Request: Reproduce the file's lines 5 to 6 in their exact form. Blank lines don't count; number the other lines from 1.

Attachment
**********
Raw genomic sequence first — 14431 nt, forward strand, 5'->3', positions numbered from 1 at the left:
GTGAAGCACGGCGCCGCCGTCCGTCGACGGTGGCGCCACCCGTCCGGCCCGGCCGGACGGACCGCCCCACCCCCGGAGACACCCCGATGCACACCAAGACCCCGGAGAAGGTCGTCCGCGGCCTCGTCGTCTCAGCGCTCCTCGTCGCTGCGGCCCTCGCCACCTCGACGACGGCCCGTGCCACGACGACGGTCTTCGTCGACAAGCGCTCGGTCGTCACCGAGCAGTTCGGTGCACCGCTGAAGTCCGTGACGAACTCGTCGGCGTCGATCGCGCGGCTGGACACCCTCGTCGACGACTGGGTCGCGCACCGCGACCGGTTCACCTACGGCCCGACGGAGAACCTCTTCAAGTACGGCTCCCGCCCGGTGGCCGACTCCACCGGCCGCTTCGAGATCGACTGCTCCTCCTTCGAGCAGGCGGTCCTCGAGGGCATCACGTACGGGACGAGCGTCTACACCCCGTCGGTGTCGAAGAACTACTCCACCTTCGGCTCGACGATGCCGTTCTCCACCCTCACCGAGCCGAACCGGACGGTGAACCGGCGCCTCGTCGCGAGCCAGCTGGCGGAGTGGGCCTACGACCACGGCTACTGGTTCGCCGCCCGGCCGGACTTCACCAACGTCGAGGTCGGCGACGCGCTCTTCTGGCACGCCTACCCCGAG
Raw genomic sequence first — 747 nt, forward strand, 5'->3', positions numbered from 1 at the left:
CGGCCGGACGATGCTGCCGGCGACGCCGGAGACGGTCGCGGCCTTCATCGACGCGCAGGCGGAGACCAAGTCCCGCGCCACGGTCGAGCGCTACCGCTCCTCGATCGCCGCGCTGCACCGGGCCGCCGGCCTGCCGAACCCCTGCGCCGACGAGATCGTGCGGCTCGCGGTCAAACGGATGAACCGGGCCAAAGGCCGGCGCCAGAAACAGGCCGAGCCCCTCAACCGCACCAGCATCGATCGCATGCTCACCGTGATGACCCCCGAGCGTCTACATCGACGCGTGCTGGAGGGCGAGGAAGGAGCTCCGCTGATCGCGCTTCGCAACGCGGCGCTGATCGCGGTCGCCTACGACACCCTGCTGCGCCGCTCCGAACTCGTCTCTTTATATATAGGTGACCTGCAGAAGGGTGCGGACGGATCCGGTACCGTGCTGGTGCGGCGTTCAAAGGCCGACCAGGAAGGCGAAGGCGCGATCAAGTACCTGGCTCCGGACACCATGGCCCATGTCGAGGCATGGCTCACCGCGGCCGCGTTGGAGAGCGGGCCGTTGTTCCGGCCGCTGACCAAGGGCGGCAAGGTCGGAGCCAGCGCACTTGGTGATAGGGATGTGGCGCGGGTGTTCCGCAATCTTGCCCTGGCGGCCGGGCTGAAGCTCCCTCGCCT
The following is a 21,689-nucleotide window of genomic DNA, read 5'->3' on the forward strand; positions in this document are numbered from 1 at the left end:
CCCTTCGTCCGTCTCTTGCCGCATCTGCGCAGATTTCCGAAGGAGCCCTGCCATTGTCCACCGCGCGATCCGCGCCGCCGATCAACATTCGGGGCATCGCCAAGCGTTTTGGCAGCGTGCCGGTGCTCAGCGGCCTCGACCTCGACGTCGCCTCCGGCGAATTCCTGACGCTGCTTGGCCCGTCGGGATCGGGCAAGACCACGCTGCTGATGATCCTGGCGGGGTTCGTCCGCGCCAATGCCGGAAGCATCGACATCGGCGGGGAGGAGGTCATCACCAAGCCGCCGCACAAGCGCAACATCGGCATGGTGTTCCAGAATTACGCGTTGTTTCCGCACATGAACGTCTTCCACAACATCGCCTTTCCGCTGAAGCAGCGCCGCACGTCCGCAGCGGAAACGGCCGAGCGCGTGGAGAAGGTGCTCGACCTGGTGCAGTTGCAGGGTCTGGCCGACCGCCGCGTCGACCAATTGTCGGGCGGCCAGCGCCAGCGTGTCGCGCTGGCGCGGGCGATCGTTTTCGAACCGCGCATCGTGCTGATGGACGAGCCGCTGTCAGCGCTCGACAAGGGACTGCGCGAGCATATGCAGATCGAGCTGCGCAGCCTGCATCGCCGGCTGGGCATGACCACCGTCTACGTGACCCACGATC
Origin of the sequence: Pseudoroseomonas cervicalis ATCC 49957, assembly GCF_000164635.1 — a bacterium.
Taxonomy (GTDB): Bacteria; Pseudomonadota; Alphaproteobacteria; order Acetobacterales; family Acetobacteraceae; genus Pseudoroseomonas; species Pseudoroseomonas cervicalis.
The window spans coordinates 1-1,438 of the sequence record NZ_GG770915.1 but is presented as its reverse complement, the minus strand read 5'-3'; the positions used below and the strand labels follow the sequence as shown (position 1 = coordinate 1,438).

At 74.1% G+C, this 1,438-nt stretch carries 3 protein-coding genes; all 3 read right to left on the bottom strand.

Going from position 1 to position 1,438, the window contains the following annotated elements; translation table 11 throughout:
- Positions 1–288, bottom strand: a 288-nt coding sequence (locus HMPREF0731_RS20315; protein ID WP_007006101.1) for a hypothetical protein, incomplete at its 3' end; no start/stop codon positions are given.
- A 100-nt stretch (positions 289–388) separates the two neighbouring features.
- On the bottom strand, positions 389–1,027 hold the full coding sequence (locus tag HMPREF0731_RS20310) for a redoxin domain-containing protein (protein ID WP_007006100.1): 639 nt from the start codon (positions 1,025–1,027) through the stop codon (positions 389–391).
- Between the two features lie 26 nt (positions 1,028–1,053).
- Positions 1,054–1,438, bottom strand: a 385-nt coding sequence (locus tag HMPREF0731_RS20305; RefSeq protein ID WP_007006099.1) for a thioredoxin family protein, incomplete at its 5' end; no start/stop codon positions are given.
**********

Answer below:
The following is a 21,689-nucleotide window of genomic DNA, read 5'->3' on the forward strand; positions in this document are numbered from 1 at the left end:
CCCTTCGTCCGTCTCTTGCCGCATCTGCGCAGATTTCCGAAGGAGCCCTGCCATTGTCCACCGCGCGATCCGCGCCGCCGATCAACATTCGGGGCATCGCCAAGCGTTTTGGCAGCGTGCCGGTGCTCAGCGGCCTCGACCTCGACGTCGCCTCCGGCGAATTCCTGACGCTGCTTGGCCCGTCGGGATCGGGCAAGACCACGCTGCTGATGATCCTGGCGGGGTTCGTCCGCGCCAATGCCGGAAGCATCGACATCGGCGGGGAGGAGGTCATCACCAAGCCGCCGCACAAGCGCAACATCGGCATGGTGTTCCAGAATTACGCGTTGTTTCCGCACATGAACGTCTTCCACAACATCGCCTTTCCGCTGAAGCAGCGCCGCACGTCCGCAGCGGAAACGGCCGAGCGCGTGGAGAAGGTGCTCGACCTGGTGCAGTTGCAGGGTCTGGCCGACCGCCGCGTCGACCAATTGTCGGGCGGCCAGCGCCAGCGTGTCGCGCTGGCGCGGGCGATCGTTTTCGAACCGCGCATCGTGCTGATGGACGAGCCGCTGTCAGCGCTCGACAAGGGACTGCGCGAGCATATGCAGATCGAGCTGCGCAGCCTGCATCGCCGGCTGGGCATGACCACCGTCTACGTGACCCACGATC